The recent lull in tensions with North Korea is apparently the “calm before the storm,” according to President Donald Trump. When asked to elaborate about “the storm” by reporters in a White House military dinner, he simply grinned and replied an inexplicable, “You’ll find out!” like a child waiting for his prank to be discovered. This ominous reply is perhaps a bluff for his equally unstable North Korean counterpart or just to cause anxiety for the journalists that the president despises. If the statement had any effect, it was to disturb one of the “great military people” standing next to the president, who was struggling to smile for the cameras through thoughts of an impending nuclear war.
But in international politics, actions are infinitely louder than words, and the quick military actions two weeks ago exemplify this. After President Trump gave a speech at the United Nations threatening to destroy completely North Korea, tremors resonated throughout the Asia-Pacific. Literally, a day after the speech, there were reports of tremors in the ground from North Korea, prompting speculations of yet another nuclear test in direct response to Trump. I remember reading the BBC, which reported of the activity after the U.N. spectacle, and thinking, “Wow, this guy is really asking for it.” The Pentagon evidently thought so too: in a “demonstration of U.S. resolve,” it sent B-1B Lancer bombers to fly over the region quickly after the initial reports. Though still outside of North Korean airspace, it was still the farthest north the Air Force has sent its planes in the 21st Century. It turns out that the vibrations were in fact of natural origins, according to experts in China and South Korea. Regardless, Pyongyang had already threatened to shoot the planes down.
This is not the closest we have been to a global nuclear conflict, not nearly so. In 1983, Soviet air force Lt. Col. Stanislav Petrov prevented such a calamity through his scepticism and quick thinking. While on his midnight shift, the satellite detection system reported five intercontinental ballistic missiles originating from the U.S. hurtling toward the Soviet Union. Petrov was suspicious of the warning though, since the computer system was new and it did not make sense to him that Washington would send only a few missiles in a preemptive strike. Going with his gut, he decided that it was a false alarm and reported it so, averting a catastrophic Soviet response. An investigation later confirmed that the satellite system had mistaken rays of sunlight reflected from clouds for missiles. In an eery coincidence given the current North Korean conflict, Petrov recently passed away at age 77.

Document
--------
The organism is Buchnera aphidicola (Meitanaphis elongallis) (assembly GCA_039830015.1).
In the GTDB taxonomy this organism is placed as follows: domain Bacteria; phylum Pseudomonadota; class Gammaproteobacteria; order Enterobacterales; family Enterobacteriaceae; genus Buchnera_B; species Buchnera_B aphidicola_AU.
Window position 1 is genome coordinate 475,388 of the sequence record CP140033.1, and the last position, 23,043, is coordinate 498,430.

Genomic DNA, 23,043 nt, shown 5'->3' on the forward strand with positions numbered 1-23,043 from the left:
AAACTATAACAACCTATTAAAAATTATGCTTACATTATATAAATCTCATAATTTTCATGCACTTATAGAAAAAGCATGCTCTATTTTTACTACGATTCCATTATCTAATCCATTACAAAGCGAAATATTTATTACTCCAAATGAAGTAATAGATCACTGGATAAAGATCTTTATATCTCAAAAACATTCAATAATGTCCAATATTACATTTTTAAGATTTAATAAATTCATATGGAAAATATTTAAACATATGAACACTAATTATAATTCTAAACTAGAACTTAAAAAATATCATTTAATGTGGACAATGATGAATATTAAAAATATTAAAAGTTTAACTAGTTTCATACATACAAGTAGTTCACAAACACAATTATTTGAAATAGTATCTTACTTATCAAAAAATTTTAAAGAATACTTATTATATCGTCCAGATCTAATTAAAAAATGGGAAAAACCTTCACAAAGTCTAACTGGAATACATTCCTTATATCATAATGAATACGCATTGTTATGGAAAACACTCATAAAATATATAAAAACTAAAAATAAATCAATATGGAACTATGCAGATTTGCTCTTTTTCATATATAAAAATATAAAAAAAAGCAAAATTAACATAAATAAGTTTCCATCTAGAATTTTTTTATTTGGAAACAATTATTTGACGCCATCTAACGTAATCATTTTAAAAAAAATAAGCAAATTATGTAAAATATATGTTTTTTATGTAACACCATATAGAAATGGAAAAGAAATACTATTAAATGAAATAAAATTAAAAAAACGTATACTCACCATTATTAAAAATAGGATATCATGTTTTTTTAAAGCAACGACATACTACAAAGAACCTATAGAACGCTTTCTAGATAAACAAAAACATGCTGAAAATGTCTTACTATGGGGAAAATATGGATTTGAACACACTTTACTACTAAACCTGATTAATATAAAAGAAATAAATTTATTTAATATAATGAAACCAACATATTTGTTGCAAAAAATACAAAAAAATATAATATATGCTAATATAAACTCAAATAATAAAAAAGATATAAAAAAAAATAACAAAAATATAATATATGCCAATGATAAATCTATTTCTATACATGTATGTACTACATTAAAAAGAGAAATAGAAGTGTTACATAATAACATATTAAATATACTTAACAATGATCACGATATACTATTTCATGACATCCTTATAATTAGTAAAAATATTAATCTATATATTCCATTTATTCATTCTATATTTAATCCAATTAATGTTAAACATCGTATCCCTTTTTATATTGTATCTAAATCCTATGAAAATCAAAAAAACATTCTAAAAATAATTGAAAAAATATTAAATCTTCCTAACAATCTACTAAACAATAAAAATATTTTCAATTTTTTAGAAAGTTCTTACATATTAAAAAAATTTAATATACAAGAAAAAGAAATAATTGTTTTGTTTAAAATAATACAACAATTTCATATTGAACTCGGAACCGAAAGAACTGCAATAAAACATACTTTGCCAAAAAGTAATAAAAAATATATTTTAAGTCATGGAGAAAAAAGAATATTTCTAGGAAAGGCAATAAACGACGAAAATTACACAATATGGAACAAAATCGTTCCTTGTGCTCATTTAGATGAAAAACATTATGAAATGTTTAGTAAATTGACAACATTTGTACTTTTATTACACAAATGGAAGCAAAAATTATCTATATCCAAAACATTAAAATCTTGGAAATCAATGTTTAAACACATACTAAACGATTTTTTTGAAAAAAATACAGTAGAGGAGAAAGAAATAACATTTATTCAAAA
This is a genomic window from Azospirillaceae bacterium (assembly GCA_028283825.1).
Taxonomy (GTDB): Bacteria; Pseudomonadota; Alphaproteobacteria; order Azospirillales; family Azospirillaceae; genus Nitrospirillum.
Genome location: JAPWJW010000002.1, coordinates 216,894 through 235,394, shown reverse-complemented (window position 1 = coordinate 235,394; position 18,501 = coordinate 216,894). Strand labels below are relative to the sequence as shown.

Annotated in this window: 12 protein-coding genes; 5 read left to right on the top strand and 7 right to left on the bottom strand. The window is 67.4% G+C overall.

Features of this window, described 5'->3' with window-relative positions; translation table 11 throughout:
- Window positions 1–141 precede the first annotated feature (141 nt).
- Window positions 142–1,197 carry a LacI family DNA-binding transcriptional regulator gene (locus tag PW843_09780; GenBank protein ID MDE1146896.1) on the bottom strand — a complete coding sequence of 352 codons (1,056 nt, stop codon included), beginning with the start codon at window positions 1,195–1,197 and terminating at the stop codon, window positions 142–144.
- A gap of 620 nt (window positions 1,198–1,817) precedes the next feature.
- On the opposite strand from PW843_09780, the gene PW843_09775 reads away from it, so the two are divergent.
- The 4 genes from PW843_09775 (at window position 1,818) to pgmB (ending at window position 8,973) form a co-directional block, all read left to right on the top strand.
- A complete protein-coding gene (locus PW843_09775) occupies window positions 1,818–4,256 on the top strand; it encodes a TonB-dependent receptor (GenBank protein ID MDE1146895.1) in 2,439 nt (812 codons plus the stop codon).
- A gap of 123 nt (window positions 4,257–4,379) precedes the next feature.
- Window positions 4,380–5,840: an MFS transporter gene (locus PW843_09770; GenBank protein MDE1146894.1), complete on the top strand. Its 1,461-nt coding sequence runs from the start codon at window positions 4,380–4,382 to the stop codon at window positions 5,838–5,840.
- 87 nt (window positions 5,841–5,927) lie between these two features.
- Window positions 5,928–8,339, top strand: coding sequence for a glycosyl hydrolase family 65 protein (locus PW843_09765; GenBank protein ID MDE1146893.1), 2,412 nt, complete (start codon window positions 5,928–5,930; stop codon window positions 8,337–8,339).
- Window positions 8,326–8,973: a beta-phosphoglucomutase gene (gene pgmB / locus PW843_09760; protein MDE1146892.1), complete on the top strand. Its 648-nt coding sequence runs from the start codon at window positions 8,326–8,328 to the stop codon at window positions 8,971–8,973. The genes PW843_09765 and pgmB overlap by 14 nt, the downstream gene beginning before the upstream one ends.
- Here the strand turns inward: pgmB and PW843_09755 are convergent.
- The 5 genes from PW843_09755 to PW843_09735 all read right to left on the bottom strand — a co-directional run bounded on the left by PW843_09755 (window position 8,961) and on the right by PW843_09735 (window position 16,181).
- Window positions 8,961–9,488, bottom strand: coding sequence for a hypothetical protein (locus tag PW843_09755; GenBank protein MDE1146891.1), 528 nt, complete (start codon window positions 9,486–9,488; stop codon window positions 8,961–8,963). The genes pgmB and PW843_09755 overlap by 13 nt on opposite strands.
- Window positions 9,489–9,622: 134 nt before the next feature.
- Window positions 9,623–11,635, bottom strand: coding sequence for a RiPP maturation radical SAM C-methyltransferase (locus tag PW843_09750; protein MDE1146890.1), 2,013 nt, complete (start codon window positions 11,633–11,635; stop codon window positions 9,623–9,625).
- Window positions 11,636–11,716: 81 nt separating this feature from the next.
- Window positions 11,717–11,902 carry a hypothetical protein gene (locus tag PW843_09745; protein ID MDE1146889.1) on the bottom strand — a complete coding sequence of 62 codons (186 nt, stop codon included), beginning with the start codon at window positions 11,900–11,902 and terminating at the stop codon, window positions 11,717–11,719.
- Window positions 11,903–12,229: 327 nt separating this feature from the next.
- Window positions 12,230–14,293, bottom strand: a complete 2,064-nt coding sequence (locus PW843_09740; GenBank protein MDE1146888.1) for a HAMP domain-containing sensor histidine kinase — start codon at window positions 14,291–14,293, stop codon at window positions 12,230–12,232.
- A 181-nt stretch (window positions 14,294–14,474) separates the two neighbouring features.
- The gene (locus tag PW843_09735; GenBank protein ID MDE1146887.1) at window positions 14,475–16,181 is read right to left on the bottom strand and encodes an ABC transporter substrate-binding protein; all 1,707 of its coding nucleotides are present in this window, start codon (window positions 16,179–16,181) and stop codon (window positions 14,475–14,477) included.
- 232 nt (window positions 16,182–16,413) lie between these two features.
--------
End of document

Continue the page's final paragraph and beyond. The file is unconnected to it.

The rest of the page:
Thankfully, military intelligence has improved drastically since the Cold War, and false alarms, like the recent earthquake, can be easily confirmed. But with tensions so high, the human error and impulsiveness of our political elite may well put us on a path of no return, where a call of “False Alarm!” is ignored. The human and economic toll of a military conflict with North Korea would be simply unaffordable by the human race. Seoul, the capital of the 11th largest economy in the world, is a mere 45 minutes away from the border with the North and can be devastated by conventional weapons in a matter of hours. And even though North Korea does not have the resources to win a war, its nuclear weapons can easily end everything.
But Kim Jong-Un, like his father and grandfather, likes life and the luxury along with it. He loves his 200-foot-yacht, his women, $30 million alcohol and the occasional guest from the NBA. In fact, most analysts say that the nuclear weapons are simply to maintain his regime’s survival via blackmail. Trump’s unwillingness to do what his predecessors have done, which is to concede and talk to Pyongyang, is understandable. Being blackmailed is not great. But have his tough tweets and ominous warnings brought North Korea to even consider ending its nuclear programme? Instead, Trump’s spoken intention to decimate Kim’s dynasty has only incentivized Pyongyang to further refine its project, adding to the probability of a nuclear disaster. With each test, their technology, no matter how basic, is only getting better. And mixed signals from the White House is most definitely not helping to stop the progression.
If there is any comfort to be had, it is that there really is nothing we, as the public, can do. In our system, foreign affairs has been largely delegated to the executive branch of government and not the legislative. Once the dominoes have been set, we are entirely at the mercy of our leaders’ wits or lack thereof. Lt. Col. Petrov and his common sense saved the last century. We would be very lucky if there’s another Petrov to save this one.
Matthew Lam is a senior in the College of Arts and Sciences. He can be reached at firstname.lastname@example.org. The Despatch Box appears alternate Wednesdays this semester.